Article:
Sociopoetics in the Works of Shakespeare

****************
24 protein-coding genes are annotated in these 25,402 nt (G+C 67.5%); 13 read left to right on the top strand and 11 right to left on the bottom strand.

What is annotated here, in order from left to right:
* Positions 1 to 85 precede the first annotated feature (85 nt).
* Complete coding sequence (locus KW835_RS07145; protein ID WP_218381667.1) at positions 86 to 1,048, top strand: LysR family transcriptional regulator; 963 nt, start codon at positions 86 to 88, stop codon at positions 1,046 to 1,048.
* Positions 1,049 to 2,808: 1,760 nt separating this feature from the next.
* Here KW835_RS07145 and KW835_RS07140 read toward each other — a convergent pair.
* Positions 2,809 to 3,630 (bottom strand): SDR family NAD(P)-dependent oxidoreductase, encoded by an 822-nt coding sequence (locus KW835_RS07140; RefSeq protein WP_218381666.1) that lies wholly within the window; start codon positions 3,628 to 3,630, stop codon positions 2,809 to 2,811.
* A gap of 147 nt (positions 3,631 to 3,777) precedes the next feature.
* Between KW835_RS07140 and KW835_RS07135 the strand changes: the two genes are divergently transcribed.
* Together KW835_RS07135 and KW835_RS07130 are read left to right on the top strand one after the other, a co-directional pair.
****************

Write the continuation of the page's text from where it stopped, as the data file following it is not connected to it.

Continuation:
This study is meant to develop an immanent critique following the dialogism of socio-poetics in the literary criticism of Mikhail Bakhtin. Socio-poetics in the reception and composition of Shakespeare's works reflect the first intimations of social and political transformation to a modern nationalized society from a premodern feudal society. This study explores Shakespeare's use of metaphor through his dramatizations and characterizations at the dawn of modernity and the decline of feudalism: identifying contradictions and tensions that intimate this transformation in English society and language, and, providing an approach to this globalizing language that partakes in simultaneous modes of confabulation and possible de-commodification of that language through an understanding founded in a socio-poetics. Shakespeare's unique historical position in delimiting later formations of the English language, his composition of modes of reference and literacy, also prepares a potential critique of the contemporary use of figurative language in the present socio-political moment.
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